“Get ready to bail.”
My foot slammed the accelerator. Crina climbed most of the way out the window, bracing her feet on the door handle.
“See you at the bottom,” I promised Xan under my breath.
The road curved sharply to the right.
The car went airborne and we ejected mid dive over the rocky and tree filled terrain. From my own airborne position, I watched as the car clipped the tops of a few trees and nosedived into the jagged landscape below. Its short-lived plummet was followed by a dramatic landing as it bounced into tree trunks, flipped over laterally and eventually rolled to a stop.
I had similar luck.
My feet struck the ground, but I didn’t stick the landing. Hurling forward over some rocks, I bounced along the mountainside until a tree brought me to an abrupt halt. Still conscious, I lay at its trunk watching the world spin.
Stumbling, I forced my feet to keep me vertical. My head was spinning. I staggered towards the light supplied by flames now emanating from the pile of metal and gasoline that used to be a car. My eyes started to focus as I neared the overturned vehicle.
“Xan,” I coughed, holding my rib cage.
Had that fall not jolted him awake? Lucky bastard.
I looked around. No sign of Crina.
Hastily, I pried back the driver’s side door and was relieved to see Xan inside, still unconscious. The fall had tossed him onto the foot well of the back, but he seemed no worse for wear.
Folding the driver’s seat forward, I climbed in and slipped my arms under him. Grasping his underarms, I slid him out from the burning car. Crina caught me as I fell back under his deadweight. She pulled us both to safety, beating out my pant leg which had caught fire in the process.
We took shelter in some dense underbrush. From there we could see the police cars up the hillside. They were parked, headlights beaming out across the night sky, illuminating the treetops. I caught the silhouette of an officer as he crossed the front of a car. We couldn’t spot anyone making their way downhill. Perhaps they were waiting for fire truck or a medical unit.
“How are you doing?”
“Okay. Caught hold of a tree branch mid flight. Made for an easy descent. You?”
“Had a kinda rough landing. Maybe a few cracked ribs.”
Xan began to stir.
“Xan!” We both exclaimed.
“What happened?” his voice was horse and weak. I bent down to hug him.
“Lori!” He wrapped his arms around me and stayed clenched as I stood up. I grimaced at his weight on my half-eaten shoulder. Crina took his arms from my neck and helped him to his feet.
“You sure you can stand okay?” She asked. He was looking around.
“Where are we?”
“Somewhere outside LA.” I muttered, bracing myself against a tree. I looked over at the car a few yards up the hillside. Cops were shining their flashlights around, but they didn’t quite have the range. The car was completely engulfed in flames.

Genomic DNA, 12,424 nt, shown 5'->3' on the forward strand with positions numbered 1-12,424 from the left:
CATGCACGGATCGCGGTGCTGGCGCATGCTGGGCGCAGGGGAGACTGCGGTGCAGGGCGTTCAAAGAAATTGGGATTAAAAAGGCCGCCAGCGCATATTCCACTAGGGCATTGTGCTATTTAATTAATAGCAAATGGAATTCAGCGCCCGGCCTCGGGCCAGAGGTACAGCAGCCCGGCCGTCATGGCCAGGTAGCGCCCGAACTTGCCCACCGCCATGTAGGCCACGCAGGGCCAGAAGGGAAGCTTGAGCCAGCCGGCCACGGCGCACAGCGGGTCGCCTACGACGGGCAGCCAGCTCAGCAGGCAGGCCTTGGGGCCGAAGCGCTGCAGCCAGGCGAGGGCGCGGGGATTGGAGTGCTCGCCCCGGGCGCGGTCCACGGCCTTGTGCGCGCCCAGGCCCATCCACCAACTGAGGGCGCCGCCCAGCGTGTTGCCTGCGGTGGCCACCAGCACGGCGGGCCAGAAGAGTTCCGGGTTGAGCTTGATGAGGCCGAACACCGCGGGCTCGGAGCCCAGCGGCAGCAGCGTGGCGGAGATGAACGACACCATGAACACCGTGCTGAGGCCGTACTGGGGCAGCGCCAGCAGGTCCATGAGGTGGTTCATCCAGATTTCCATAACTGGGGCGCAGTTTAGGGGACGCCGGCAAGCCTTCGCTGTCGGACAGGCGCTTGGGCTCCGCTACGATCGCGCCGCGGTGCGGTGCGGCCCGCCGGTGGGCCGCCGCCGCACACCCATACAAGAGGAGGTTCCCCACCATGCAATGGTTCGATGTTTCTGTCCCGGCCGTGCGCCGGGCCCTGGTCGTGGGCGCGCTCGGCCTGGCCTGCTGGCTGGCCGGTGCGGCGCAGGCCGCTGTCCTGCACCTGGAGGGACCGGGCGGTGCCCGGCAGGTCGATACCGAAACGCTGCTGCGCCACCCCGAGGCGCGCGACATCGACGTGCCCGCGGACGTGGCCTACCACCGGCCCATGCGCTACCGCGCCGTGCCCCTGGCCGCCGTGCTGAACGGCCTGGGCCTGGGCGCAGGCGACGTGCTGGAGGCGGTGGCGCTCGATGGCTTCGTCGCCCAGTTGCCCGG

“We have to keep moving,” Crina said, “I lost my comm a ways back.”
“I have mine.” I popped it out of my ear. It looked intact. I tapped the button, stuck it back in. Not even static.
We continued downhill. Crina had been right. We trudged along the crooked path cut by the river, crossing when it narrowed. It wasn’t long before we were out of range of the sirens and lights.
Both were refreshing.
Crina led the way, hacking through the foliage. Xan and I stumbled along behind. A good hour passed. None of us spoke much. I felt dizzy, nauseous, exhausted …
Eventually we reached a clearing.
“Break time.” I proclaimed, dropping flat on my back, letting the soft earth break my fall. Crina and Xan joined me.
We lay there taking in the beautiful, crystal clear night sky. And a full moon, apparently, illuminating the field around us.
“Full moon tonight. Amidst everything I’d forgotten.”
“So had I,” Crina sighed, “Ironic now, I suppose.”
“Where is everyone else?” Xan asked absently.
“That’s a good question.”
I reached into Xan’s cargo pocket, fishing around.
“Feeling frisky,” he joked. I removed my hand, displaying the cigarettes and zippo he’d been holding for me.
“Oh, right,” he laughed as I winked at him.
I lit one. The sensation of smoke filled my lungs.
Crina reached across and slid one from the pack. She didn’t smoke, I didn’t comment. Just flipped open the lighter. I gave them back to Xan, who hadn’t moved since our collapse.
“And yet you still managed to start a fire,” Xan played with my zippo. He took a cig from the pack, now resting on his stomach, and craned his neck to light it.
After a moment.
“Does this mean it’s over?” Crina was propped up on her elbows.
“I don’t know.”
She craned her neck for a better glimpse at the moon.
Xan groaned. “My head is splitting.”
I reached out and ran my fingers through his hair.
“My head … is full of static. The comm!”
I sat up with a jolt. Hand on my earpiece.
Static came over my comm, followed by a faint voice. I couldn’t make it out. My ears were still ringing from the blast. I handed the comm to Crina.
“Thought I heard a transmission. See if you have any luck.”
Crina put the piece to her ear. Pushing the button in.
“Hello. Anyone hear me? Hello.”
I closed my eyes, relaxing on the moist earth. The blades of grass pricked my skin. It was a warm night. A perfect night.
It was not enough.
I had heard a voice over the comm. A voice that sounded like Catch’s.